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P RTS OF CALL

Prince Rupert, British Columbia Words and Photos: Norris Comer Prince Rupert, British Columbia, is an important dot on the chart for boaters. Sitting on the northern shore of Kaien Island, the town’s roles as a crossroads and terminus are core to its identity. It’s the western terminus of the Yellowhead Highway (Trans-Canada Highway 16), and by sea, Prince Rupert hosts both major container ship and passenger ferry terminals. The airport is an essential link to the greater world, a useful asset for boaters and landlubbers alike. If you’re on a boat, passing Prince Rupert means you’re fresh from the glacier studded waters of Alaska and going south or leaving a long cruise through British Columbia behind as you head north. The town is a great place to duck in if the weather fouls in the exposed Dixon Entrance. Culturally, Prince Rupert is an expression of a unique demographic mix for a town of 12,000 people. Canadian 2016 Census data reports about 12.4 percent of the population is of primarily Asian minority groups: Filipino, South Asian, Chinese, and Southeast Asian. First Nations peoples make up about 38.9 percent of the population, while Caucasians make up 48.7 percent of the population. As a result, a rich blend of heritages, art, and food can be found, especially for a town of this size. Sushi restaurants using locally caught seafood are found next to galleries of First Nations artwork, and the flags of Nordic countries fly high in homage to immigrants who helped found the town. The visitor-oriented downtown is flanked by seafood processing plants and warehouses, the commercial vessels outnumbering the recreational boats. While the town’s economy experienced ups and downs, certain developments trend positively. A major pulp mill reopened in 2005 (the same year as the container ship port construction) and the addition of a cruise ship terminal in 2004 were big steps toward

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establishing tourism and industry economies. What’s next? Who knows, but hopefully the hardworking locals can catch a break. By boat, you can enter Cow Bay from the south between Digby Island and Kaien Island, or from the west between Digby Island and the

town of Metlakatla. The southern entrance is large and mostly obstacle free, but mind the commercial and ferry vessels passing through. The western entrance is more complex with islands and shoals to navigate, so don’t get coy with the channel markers.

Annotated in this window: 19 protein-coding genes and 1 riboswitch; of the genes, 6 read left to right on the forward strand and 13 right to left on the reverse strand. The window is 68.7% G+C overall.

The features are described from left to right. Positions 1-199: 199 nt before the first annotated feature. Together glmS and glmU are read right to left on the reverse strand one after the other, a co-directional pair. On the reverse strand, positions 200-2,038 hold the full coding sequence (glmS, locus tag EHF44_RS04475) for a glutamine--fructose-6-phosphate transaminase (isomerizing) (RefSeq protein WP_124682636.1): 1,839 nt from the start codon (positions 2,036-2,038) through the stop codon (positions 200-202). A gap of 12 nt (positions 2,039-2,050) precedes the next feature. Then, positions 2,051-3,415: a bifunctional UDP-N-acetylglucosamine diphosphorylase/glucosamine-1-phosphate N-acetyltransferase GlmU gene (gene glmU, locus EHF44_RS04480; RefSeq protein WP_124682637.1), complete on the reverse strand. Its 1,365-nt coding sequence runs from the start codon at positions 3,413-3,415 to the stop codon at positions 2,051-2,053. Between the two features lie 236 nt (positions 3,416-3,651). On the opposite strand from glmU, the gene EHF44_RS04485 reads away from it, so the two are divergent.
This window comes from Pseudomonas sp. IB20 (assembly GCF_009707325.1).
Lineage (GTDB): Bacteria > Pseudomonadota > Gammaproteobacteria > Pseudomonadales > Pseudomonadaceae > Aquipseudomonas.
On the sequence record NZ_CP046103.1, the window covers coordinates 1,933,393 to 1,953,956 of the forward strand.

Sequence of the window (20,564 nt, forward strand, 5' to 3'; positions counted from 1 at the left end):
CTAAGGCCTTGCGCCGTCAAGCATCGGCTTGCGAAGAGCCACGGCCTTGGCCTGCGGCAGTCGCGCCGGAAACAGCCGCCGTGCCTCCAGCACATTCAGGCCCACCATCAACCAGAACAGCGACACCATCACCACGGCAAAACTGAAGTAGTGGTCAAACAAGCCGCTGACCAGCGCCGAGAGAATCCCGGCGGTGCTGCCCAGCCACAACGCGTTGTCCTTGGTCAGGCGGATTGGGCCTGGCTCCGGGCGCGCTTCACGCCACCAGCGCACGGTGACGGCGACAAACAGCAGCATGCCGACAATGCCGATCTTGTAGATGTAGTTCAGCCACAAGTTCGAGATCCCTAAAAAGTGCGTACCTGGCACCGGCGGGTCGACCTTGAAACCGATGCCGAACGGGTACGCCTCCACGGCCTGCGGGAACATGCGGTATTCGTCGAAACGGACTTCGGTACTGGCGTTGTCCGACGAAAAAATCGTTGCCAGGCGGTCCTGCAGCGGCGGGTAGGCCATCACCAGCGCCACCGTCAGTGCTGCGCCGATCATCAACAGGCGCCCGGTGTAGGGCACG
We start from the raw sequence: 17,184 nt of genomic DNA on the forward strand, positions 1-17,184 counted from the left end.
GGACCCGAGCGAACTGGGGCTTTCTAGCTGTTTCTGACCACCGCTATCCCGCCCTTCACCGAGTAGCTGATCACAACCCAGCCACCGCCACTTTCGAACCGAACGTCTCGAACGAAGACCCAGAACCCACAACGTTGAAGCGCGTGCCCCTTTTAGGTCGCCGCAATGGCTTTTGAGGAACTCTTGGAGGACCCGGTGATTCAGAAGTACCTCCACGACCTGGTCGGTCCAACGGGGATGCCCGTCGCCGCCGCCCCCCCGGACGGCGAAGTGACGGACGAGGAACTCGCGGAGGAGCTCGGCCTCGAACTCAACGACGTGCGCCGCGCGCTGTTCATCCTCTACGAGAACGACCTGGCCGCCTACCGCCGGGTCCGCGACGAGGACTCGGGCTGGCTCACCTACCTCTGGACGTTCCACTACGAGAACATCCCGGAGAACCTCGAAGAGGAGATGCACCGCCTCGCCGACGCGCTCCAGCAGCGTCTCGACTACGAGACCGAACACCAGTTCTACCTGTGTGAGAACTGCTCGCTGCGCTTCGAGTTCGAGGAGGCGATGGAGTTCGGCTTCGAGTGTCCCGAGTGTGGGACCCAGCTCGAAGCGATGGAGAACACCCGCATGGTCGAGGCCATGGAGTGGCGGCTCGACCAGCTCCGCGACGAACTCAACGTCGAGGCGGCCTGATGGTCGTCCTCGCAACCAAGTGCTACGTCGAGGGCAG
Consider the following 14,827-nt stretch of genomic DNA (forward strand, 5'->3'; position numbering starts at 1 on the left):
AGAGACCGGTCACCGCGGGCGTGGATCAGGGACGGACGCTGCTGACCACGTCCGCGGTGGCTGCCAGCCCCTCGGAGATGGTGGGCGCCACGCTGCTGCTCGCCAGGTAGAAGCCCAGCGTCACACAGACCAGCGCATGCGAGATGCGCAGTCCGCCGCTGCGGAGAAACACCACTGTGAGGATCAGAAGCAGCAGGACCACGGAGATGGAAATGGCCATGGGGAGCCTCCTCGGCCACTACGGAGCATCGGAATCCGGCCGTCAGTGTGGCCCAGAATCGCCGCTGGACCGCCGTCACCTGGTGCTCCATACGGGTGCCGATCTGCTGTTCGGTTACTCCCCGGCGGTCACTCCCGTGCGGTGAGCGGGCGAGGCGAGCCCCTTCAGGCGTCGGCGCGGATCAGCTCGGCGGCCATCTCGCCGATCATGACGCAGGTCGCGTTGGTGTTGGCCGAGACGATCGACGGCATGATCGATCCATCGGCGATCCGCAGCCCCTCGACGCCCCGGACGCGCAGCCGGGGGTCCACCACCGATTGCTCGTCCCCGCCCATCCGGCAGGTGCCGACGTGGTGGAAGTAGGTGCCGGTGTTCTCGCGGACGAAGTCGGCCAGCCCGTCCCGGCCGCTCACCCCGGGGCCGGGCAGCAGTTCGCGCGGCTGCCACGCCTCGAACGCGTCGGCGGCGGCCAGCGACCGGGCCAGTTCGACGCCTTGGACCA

Waterfront Wanderings Cow Bay Marina is right in the middle of it all, with a hub of small businesses and the Prince Rupert Visitor Information Centre right at the entrance. The Ice House Gallery is an artist cooperative with the work of North Coast creators and a great place to pick up mementos. The Information Centre and neighboring Port Interpretive Centre are also good stops to get your bearings. Boat watching, especially in the busy summer months, is premium with day-fishing charters, historic wooden vessels, visiting yachts, and more. This waterfront is also strategically located within walking distance to the local sights both north and south.

Greenspace Aplenty There’s plenty of greenspace in Prince Rupert to explore in all directions from the waterfront. South along the water, one finds Rotary Waterfront Park, made iconic because of the old abandoned railroad station on the premises. There’s a small Kwinitsa Railway Museum for the curious. Northward you pass a mile or so of industrial buildings along George Hills Way and a few cow-themed garbage cans before reaching Rushbrook Harbour and Bob’s On the Rocks eatery before the Rushbrook Trail. If you’re a golf fan, the Prince Rupert Golf Club isn’t far from the water and is open to the public. You can learn more about them at princerupertgolf.com.

Seafaring Heritage Pacific Mariners Memorial Park is prominent next to the Museum of Northern British Columbia and a great place to catch a view or rally for a picnic. Memorials to fishermen, Nordic immigrants, and the Kazu Maru Memorial pay homage to the sea. Another recommended sight is the North Pacific Cannery, located several miles south of downtown. The cannery is now a major museum with guided tours, exhibits, and regular events. It stands much as it did during its days of operation from 1888 to the late 1970s, making it the longest running cannery in B.C. history. There are many ways to get down there, including a bus ride that costs $2.75 CAD each way. Check out northpacificcannery.ca for more information.

Profile for Northwest Yachting

Northwest Yachting December 2018  

The latest on power and sail boating in the Northwest, featuring our annual Chartering Guide - expanded to include more British Columbia Cha...

Northwest Yachting December 2018  

The latest on power and sail boating in the Northwest, featuring our annual Chartering Guide - expanded to include more British Columbia Cha...